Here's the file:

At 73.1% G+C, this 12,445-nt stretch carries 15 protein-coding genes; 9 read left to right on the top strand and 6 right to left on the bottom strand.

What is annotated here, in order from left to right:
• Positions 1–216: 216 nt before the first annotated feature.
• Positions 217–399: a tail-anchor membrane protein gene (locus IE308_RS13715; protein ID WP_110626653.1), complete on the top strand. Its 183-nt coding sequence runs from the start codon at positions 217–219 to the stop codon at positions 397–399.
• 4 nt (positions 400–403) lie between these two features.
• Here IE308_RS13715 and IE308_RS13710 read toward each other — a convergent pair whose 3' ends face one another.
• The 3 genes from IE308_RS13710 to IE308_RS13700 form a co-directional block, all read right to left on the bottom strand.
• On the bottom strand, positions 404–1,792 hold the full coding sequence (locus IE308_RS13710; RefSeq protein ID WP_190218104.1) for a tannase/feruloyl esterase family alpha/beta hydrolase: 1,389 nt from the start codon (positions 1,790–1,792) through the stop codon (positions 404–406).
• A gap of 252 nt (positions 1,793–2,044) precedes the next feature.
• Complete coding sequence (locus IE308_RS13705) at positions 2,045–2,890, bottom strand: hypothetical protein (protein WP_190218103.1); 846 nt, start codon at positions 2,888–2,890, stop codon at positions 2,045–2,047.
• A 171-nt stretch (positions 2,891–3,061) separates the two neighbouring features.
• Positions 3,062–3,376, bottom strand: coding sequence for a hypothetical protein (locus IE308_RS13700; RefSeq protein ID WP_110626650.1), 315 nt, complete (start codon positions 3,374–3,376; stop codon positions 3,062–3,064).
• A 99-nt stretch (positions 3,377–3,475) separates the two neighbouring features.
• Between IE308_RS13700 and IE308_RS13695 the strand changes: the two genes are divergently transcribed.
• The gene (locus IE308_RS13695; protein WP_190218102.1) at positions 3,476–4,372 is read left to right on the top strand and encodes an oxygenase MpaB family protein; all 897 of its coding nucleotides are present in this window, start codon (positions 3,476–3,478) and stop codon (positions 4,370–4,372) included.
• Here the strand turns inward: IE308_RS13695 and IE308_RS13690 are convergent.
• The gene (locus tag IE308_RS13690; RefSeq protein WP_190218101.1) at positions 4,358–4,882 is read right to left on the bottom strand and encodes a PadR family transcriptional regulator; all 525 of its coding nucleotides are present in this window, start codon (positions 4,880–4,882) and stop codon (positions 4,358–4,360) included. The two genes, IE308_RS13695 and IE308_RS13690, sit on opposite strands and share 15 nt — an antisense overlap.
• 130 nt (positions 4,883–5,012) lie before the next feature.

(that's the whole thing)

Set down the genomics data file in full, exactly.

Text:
At 73.1% G+C, this 12,445-nt stretch carries 15 protein-coding genes; 9 read left to right on the top strand and 6 right to left on the bottom strand.

What is annotated here, in order from left to right:
• Positions 1–216: 216 nt before the first annotated feature.
• Positions 217–399: a tail-anchor membrane protein gene (locus IE308_RS13715; protein ID WP_110626653.1), complete on the top strand. Its 183-nt coding sequence runs from the start codon at positions 217–219 to the stop codon at positions 397–399.
• 4 nt (positions 400–403) lie between these two features.
• Here IE308_RS13715 and IE308_RS13710 read toward each other — a convergent pair whose 3' ends face one another.
• The 3 genes from IE308_RS13710 to IE308_RS13700 form a co-directional block, all read right to left on the bottom strand.
• On the bottom strand, positions 404–1,792 hold the full coding sequence (locus IE308_RS13710; RefSeq protein ID WP_190218104.1) for a tannase/feruloyl esterase family alpha/beta hydrolase: 1,389 nt from the start codon (positions 1,790–1,792) through the stop codon (positions 404–406).
• A gap of 252 nt (positions 1,793–2,044) precedes the next feature.
• Complete coding sequence (locus IE308_RS13705) at positions 2,045–2,890, bottom strand: hypothetical protein (protein WP_190218103.1); 846 nt, start codon at positions 2,888–2,890, stop codon at positions 2,045–2,047.
• A 171-nt stretch (positions 2,891–3,061) separates the two neighbouring features.
• Positions 3,062–3,376, bottom strand: coding sequence for a hypothetical protein (locus IE308_RS13700; RefSeq protein ID WP_110626650.1), 315 nt, complete (start codon positions 3,374–3,376; stop codon positions 3,062–3,064).
• A 99-nt stretch (positions 3,377–3,475) separates the two neighbouring features.
• Between IE308_RS13700 and IE308_RS13695 the strand changes: the two genes are divergently transcribed.
• The gene (locus IE308_RS13695; protein WP_190218102.1) at positions 3,476–4,372 is read left to right on the top strand and encodes an oxygenase MpaB family protein; all 897 of its coding nucleotides are present in this window, start codon (positions 3,476–3,478) and stop codon (positions 4,370–4,372) included.
• Here the strand turns inward: IE308_RS13695 and IE308_RS13690 are convergent.
• The gene (locus tag IE308_RS13690; RefSeq protein WP_190218101.1) at positions 4,358–4,882 is read right to left on the bottom strand and encodes a PadR family transcriptional regulator; all 525 of its coding nucleotides are present in this window, start codon (positions 4,880–4,882) and stop codon (positions 4,358–4,360) included. The two genes, IE308_RS13695 and IE308_RS13690, sit on opposite strands and share 15 nt — an antisense overlap.
• 130 nt (positions 4,883–5,012) lie before the next feature.